The Recruitment Speech I'd Love to Give 

Cartoon credit: the late master Gary Larson.

Here's what I want from you: hard work, honesty, integrity, reliability, punctuality and sincerity. If you don't know what any of these things mean, you are now dismissed. 

For those of you who remain, if you think those words are just placeholders for "I really need a job," you are also dismissed. Do not leave your resumes by the door.

Give me these things and you can make a living doing this. I will give you the opportunity to rise, to "get in at the ground level," as they say. No, this will never be the next Apple or Microsoft, but look at it this way: In five years we've more than doubled gross revenue every year. RIGHT NOW, we have to turn away more than 30 customers every summer weekend. Sometimes far more than that. That's potentially tens of thousands of dollars we can't earn -- right now, today -- because we simply don't have the men to do the jobs.

I see you shifting in your seats. You're eager. You're beginning to see the opportunity here. Maybe you're thinking that this, finally, is what you've been waiting for lo these many years.

Stop right there. I built this thing from a few hundred bucks and a whole lot of desperation and terror. I also  "waited" for opportunity to present itself. It never did because after I put in my obligatory hours in my day job, I went home and sat on the couch. Okay, I also drank a lot of beer. And I cursed the universe for not giving me a chance to shine.

The universe responded by giving me a lot of responsibility, and suddenly, no income. I ground it out day after day after day. There's no system. There's no miracle. There's no magic pill.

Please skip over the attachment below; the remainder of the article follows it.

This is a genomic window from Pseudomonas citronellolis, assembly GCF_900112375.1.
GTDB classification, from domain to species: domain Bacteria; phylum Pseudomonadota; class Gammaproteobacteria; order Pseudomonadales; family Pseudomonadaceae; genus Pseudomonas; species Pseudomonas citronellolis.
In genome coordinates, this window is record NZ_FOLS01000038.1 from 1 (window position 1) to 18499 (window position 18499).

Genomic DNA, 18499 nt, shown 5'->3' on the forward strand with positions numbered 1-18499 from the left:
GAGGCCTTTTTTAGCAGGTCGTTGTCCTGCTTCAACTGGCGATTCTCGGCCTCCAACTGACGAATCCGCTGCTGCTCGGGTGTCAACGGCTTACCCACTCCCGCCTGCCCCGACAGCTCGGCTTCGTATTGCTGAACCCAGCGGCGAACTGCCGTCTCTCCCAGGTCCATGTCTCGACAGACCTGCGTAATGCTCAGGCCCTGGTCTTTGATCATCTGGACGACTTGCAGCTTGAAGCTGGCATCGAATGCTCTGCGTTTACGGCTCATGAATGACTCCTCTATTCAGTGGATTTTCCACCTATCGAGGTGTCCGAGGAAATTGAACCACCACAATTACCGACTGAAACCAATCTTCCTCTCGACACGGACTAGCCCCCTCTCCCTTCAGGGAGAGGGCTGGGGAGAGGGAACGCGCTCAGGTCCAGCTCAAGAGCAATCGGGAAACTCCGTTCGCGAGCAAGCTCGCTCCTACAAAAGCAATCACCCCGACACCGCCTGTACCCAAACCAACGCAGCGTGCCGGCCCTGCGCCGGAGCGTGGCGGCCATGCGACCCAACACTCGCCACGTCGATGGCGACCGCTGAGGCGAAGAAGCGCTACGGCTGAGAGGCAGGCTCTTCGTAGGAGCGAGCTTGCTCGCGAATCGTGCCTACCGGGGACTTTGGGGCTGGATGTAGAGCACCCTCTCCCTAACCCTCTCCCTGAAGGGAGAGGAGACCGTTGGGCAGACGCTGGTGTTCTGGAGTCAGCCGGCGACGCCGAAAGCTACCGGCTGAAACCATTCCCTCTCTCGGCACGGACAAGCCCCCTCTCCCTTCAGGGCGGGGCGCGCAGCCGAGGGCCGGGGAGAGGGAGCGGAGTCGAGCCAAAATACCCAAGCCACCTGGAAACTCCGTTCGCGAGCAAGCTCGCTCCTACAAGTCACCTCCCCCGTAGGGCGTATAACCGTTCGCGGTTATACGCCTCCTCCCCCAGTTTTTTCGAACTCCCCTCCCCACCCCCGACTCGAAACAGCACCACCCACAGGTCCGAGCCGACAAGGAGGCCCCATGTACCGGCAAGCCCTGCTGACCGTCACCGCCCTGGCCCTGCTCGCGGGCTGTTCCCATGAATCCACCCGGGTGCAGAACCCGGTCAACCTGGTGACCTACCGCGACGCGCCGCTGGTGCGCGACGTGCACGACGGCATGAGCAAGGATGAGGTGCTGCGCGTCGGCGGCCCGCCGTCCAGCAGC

It's. All. Hard. Work.

I've paid my dues. I continue to pay my dues by making the tough decisions daily, tearing my kids off of me every morning as they cry for Daddy to stay home, and watching my wife put on a brave face as she prays for the strength to get through another 18-hour day with three kids by herself. So here's the deal: I'm not about to let some lazy, amoral, no integrity, no character son-of-a-bitch jeopardize what I've built. I've sweat, bled (numerous times), cried, gotten beat down by rising costs and regulations. It's beginning to pay off. Until this moment, it's been a learning curve. Going forward, we have a very real, very do-able chance at glory.

In other words, don't waste my time. If I schedule you for a 9:00 AM interview, 9:00:01 is late. This is a job ruled by the clock. This is your first test. It's pass/fail.

I don't trust you yet. Don't take it personally -- It's not because of you, but because of too many guys who came before you: the whiners, the big talkers, the guys who present themselves well in the interview, only to go AWOL on day one, leaving me with no one to do the jobs the customers entrusted us to do. A few have tried to steal from me and therefore would, in all likelihood, steal from our customers too. The one thing they all have in common? They're "fast learners," "hard workers," "take direction well," and "want to use their considerable skills in a dynamic work environment."

I've learned that it's all talk until you successfully pull a ten-hour shift in 100+ degree weather for two straight weeks. So, no offense, but you have to walk the walk before I believe your talk.